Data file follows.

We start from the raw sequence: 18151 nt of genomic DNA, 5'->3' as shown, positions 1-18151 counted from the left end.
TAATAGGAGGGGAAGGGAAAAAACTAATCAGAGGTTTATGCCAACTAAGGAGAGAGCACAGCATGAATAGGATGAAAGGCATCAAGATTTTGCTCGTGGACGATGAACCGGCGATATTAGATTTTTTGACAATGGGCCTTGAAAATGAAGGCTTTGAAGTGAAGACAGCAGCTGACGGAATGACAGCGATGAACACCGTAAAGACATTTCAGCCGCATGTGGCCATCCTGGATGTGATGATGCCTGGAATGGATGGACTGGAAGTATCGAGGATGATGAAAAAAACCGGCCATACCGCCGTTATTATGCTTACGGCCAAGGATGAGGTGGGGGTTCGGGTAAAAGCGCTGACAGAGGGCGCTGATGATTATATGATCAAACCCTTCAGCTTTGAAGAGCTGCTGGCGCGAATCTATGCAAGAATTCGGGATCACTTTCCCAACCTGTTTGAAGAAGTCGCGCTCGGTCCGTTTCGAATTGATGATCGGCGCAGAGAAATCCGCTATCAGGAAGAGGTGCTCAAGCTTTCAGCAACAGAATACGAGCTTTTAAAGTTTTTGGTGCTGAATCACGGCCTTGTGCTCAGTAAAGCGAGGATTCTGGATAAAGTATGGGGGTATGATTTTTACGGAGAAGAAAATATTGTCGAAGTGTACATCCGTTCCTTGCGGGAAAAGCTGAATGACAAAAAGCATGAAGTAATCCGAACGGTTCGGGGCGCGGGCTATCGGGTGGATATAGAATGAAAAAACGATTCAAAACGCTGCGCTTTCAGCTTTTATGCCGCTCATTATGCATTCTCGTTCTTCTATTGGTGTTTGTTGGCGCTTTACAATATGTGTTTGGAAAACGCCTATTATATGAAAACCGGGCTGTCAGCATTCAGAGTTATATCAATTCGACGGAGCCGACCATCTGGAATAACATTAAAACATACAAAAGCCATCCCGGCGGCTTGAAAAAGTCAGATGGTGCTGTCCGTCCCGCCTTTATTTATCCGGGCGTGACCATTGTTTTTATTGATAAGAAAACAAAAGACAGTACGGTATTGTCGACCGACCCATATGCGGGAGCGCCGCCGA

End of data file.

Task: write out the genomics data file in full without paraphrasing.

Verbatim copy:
We start from the raw sequence: 18151 nt of genomic DNA, 5'->3' as shown, positions 1-18151 counted from the left end.
TAATAGGAGGGGAAGGGAAAAAACTAATCAGAGGTTTATGCCAACTAAGGAGAGAGCACAGCATGAATAGGATGAAAGGCATCAAGATTTTGCTCGTGGACGATGAACCGGCGATATTAGATTTTTTGACAATGGGCCTTGAAAATGAAGGCTTTGAAGTGAAGACAGCAGCTGACGGAATGACAGCGATGAACACCGTAAAGACATTTCAGCCGCATGTGGCCATCCTGGATGTGATGATGCCTGGAATGGATGGACTGGAAGTATCGAGGATGATGAAAAAAACCGGCCATACCGCCGTTATTATGCTTACGGCCAAGGATGAGGTGGGGGTTCGGGTAAAAGCGCTGACAGAGGGCGCTGATGATTATATGATCAAACCCTTCAGCTTTGAAGAGCTGCTGGCGCGAATCTATGCAAGAATTCGGGATCACTTTCCCAACCTGTTTGAAGAAGTCGCGCTCGGTCCGTTTCGAATTGATGATCGGCGCAGAGAAATCCGCTATCAGGAAGAGGTGCTCAAGCTTTCAGCAACAGAATACGAGCTTTTAAAGTTTTTGGTGCTGAATCACGGCCTTGTGCTCAGTAAAGCGAGGATTCTGGATAAAGTATGGGGGTATGATTTTTACGGAGAAGAAAATATTGTCGAAGTGTACATCCGTTCCTTGCGGGAAAAGCTGAATGACAAAAAGCATGAAGTAATCCGAACGGTTCGGGGCGCGGGCTATCGGGTGGATATAGAATGAAAAAACGATTCAAAACGCTGCGCTTTCAGCTTTTATGCCGCTCATTATGCATTCTCGTTCTTCTATTGGTGTTTGTTGGCGCTTTACAATATGTGTTTGGAAAACGCCTATTATATGAAAACCGGGCTGTCAGCATTCAGAGTTATATCAATTCGACGGAGCCGACCATCTGGAATAACATTAAAACATACAAAAGCCATCCCGGCGGCTTGAAAAAGTCAGATGGTGCTGTCCGTCCCGCCTTTATTTATCCGGGCGTGACCATTGTTTTTATTGATAAGAAAACAAAAGACAGTACGGTATTGTCGACCGACCCATATGCGGGAGCGCCGCCGA